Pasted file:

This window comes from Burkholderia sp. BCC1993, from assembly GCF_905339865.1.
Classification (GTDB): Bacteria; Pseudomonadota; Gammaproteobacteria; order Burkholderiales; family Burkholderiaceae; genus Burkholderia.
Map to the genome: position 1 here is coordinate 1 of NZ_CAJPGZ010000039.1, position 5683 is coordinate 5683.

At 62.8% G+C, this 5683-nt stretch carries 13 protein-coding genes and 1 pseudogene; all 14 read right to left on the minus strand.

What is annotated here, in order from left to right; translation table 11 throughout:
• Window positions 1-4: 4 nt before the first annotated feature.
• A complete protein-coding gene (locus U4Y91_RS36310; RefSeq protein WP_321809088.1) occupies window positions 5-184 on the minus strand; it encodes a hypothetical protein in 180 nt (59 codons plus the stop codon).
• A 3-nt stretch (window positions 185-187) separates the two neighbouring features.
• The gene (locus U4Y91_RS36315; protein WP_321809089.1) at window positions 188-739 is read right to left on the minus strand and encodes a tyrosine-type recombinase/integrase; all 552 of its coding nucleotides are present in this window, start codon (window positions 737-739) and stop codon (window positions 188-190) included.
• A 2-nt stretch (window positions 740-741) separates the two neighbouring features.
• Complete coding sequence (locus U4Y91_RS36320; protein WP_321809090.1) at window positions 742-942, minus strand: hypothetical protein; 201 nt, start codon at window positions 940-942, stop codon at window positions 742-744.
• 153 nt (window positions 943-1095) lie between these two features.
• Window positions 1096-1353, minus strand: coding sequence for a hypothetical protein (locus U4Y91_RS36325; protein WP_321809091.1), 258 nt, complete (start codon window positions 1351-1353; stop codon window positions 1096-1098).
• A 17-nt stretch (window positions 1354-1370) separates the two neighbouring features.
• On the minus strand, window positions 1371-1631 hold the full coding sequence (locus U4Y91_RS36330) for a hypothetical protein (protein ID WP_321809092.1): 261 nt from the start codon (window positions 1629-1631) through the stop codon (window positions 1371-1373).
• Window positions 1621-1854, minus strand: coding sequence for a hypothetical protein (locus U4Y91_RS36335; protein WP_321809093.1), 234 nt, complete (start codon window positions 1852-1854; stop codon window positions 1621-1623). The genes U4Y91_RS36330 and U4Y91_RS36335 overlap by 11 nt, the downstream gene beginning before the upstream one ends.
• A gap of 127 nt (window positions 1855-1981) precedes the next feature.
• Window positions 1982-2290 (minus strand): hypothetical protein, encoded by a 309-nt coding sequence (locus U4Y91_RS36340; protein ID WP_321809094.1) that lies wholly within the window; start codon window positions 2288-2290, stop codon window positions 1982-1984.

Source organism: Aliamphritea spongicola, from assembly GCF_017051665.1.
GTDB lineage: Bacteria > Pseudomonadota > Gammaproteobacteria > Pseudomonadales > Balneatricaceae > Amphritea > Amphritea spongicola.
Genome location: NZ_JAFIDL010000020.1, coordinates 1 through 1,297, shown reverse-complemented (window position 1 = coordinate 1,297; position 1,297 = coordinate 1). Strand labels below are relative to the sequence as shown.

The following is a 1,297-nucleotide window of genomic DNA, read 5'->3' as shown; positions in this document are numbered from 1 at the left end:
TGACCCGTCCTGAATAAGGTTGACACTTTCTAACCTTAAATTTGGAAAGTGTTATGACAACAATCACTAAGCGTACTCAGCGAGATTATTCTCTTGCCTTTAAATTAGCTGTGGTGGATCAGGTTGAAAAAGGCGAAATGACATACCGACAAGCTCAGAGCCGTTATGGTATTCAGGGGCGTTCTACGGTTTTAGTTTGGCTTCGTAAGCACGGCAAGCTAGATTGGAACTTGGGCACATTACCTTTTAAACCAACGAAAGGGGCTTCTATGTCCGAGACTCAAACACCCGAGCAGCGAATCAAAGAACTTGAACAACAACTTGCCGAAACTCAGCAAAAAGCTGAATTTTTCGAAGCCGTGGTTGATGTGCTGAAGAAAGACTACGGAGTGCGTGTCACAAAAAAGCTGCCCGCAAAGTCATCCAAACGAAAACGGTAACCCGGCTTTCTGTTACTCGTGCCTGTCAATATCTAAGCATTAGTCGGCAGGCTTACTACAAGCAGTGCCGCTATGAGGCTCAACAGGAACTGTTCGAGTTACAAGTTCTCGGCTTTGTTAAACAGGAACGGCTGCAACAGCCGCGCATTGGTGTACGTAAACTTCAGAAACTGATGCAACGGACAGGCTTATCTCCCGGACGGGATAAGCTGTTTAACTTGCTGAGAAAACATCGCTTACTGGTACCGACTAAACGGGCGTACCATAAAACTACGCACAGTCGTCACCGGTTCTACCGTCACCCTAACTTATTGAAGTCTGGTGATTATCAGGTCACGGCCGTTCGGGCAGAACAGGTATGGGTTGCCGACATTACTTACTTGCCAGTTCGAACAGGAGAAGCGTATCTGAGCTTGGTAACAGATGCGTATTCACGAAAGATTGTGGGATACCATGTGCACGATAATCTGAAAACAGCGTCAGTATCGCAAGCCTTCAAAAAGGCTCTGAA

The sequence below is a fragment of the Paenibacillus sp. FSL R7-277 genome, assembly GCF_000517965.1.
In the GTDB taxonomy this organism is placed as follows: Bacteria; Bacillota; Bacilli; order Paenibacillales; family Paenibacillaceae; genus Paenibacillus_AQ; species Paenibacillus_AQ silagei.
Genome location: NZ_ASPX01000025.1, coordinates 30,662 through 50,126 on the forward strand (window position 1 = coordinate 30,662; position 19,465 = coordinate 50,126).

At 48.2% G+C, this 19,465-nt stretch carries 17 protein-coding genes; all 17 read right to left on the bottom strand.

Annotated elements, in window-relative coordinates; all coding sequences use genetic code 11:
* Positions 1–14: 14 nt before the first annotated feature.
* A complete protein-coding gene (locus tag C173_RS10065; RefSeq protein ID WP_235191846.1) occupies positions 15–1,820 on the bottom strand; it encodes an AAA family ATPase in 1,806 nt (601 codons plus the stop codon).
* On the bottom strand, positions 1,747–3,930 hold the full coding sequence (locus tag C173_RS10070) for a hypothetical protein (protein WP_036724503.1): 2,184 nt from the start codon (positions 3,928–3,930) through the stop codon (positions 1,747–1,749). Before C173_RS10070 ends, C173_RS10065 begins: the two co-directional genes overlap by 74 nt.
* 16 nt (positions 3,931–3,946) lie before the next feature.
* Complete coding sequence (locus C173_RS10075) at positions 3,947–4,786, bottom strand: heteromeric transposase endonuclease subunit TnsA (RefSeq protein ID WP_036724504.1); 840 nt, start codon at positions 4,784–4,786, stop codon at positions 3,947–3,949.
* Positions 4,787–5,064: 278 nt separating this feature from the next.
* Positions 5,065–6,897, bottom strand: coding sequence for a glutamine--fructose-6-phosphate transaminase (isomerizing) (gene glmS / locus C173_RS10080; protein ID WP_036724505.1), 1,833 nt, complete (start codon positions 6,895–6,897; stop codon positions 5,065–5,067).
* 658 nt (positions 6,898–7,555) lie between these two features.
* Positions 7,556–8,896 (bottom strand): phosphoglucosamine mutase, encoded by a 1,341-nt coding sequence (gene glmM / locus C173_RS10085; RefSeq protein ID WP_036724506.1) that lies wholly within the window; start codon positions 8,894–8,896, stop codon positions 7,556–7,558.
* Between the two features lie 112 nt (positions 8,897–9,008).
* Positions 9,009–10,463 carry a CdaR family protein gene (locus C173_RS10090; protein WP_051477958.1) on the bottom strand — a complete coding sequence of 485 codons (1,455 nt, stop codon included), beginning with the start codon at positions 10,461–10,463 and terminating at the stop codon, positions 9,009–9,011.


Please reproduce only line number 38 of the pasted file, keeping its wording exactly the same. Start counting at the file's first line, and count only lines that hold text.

* Between the two features lie 112 nt (positions 8,897–9,008).